For me and many other bloggers, the blog community is an incredibly effective economic engine.

You are not just turning off comments. You are turning off your important commenters.

Comments for the record

Brogan’s other point is that these conversations are going on in other places any way. Why have the hassle of a comment section?

This is a myth. Let me use an example to illustrate.

In January, I wrote the Content Shock post which has received more than 700 comments. This was a very important discussion. Yes, there were conversations on Facebook, on Twitter, other blogs, and even at conferences. But if you wanted to find those conversations NOW, where would you go? Would you scan through the 500 blog posts written on the subject … or simply read the comments on the blog?

The whisps of social media conversations about this topic are long-gone like feathers in a hurricane. You couldn’t even find them by digging deep on a search engine.

The only conversation that remains, and will always remain, is on the blog. THAT is the conversation. That is the record of the community and the sentiment and the people who connected on the subject at that point of time.

If you are writing something you care about, if you care about community beyond just lip service, why wouldn’t you want to give people the opportunity to contribute to the record of the dialogue in one place?

Tipping toward Elvis

In a recent {grow} community newsletter, I wondered … if Elvis blogged, would he have an open comment section? Probably not. There is just too much stuff, too many kooks to keep up with.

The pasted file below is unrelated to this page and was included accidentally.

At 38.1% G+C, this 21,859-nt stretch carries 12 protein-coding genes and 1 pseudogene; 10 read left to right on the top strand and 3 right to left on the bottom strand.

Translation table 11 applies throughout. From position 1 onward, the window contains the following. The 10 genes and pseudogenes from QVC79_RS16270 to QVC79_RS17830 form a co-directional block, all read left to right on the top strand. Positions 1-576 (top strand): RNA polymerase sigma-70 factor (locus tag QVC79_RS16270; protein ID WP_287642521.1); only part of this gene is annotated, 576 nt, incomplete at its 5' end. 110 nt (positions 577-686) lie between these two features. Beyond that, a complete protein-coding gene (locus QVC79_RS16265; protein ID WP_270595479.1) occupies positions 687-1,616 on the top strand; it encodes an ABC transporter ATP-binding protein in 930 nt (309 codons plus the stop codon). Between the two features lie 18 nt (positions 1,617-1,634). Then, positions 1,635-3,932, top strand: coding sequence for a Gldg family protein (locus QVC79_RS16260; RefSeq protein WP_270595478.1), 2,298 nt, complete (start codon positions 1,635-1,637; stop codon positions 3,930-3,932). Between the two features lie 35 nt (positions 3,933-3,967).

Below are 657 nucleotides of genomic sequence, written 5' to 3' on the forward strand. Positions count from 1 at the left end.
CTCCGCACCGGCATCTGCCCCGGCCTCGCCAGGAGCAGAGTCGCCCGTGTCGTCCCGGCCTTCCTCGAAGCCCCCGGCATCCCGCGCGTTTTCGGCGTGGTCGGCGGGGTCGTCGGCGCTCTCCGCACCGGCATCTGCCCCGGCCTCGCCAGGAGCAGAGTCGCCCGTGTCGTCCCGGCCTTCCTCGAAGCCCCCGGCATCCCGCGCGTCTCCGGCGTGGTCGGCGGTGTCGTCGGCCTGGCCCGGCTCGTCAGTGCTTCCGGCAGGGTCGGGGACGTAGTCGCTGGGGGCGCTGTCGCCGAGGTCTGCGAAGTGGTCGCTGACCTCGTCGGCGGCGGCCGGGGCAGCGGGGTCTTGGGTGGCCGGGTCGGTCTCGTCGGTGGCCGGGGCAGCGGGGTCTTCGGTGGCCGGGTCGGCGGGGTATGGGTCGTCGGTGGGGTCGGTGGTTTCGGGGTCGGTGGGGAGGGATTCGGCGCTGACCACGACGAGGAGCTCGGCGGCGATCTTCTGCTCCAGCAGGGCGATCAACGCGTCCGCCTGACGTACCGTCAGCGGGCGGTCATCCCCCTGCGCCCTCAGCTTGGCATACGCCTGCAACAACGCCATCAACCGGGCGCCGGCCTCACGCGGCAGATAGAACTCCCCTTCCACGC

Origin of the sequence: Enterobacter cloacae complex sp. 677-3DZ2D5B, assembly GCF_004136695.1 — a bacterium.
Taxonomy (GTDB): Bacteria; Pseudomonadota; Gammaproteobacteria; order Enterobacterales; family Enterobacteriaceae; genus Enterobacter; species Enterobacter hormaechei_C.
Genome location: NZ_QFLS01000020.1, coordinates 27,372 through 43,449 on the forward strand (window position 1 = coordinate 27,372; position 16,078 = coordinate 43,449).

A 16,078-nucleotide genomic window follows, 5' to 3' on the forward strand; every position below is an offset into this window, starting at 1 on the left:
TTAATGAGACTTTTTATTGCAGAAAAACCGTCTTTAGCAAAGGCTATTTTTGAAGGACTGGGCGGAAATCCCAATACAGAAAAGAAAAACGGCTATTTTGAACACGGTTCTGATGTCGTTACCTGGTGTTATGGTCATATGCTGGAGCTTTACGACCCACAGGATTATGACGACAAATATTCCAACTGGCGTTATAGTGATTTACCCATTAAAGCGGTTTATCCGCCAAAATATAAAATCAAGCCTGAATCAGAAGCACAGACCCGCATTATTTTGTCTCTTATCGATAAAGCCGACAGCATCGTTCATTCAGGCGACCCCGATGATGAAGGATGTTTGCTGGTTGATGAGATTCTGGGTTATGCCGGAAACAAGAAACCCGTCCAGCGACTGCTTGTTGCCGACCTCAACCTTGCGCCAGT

Somewhere between me and Elvis on the blogging continuum is Chris Brogan. My own theory is that Chris has finally tipped toward Elvis. It has become too much of a hassle, there are too many spam kooks to keep up with. Speaking from experience, comments (and demanding commenters) can wear you out.

I started this post by saying there are no rules — so you have to do what is right for you. But I did want to provide an alternate perspective because I know that for many bloggers, there certainly is an opportunity for monetizing through blog comments.

Unless you’re tipping toward Elvis too, your blog commenters may be your most important reliable reach and economic engine.

I’m keeping the lights on in the comment section. Thoughts?

Mark Schaefer is the chief blogger for this site, executive director of Schaefer Marketing Solutions, and the author of several best-selling digital marketing books. He is an acclaimed keynote speaker, college educator, and business consultant.  The Marketing Companion podcast is among the top business podcasts in the world.  Contact Mark to have him speak to your company event or conference soon.

Illustration of pre-Columbian blog commenters courtesy of Flickr CC and Kenneth Lu.

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  • I love comments and I do read them if they are shorter and to the point. I don’t like when a comment is competing with the blog. I rather have a link to read more. Not sure if you allow links.

    Here is one trick that I often use to blog. Anything I comment (assuming it is more than just “good post'”), I turn it into a blog, referencing the blog that gave me the idea and include other comments from other readers. It is just amazing how many blog ideas you can generate from doing that. I usually try to comment on at least five blogs a day.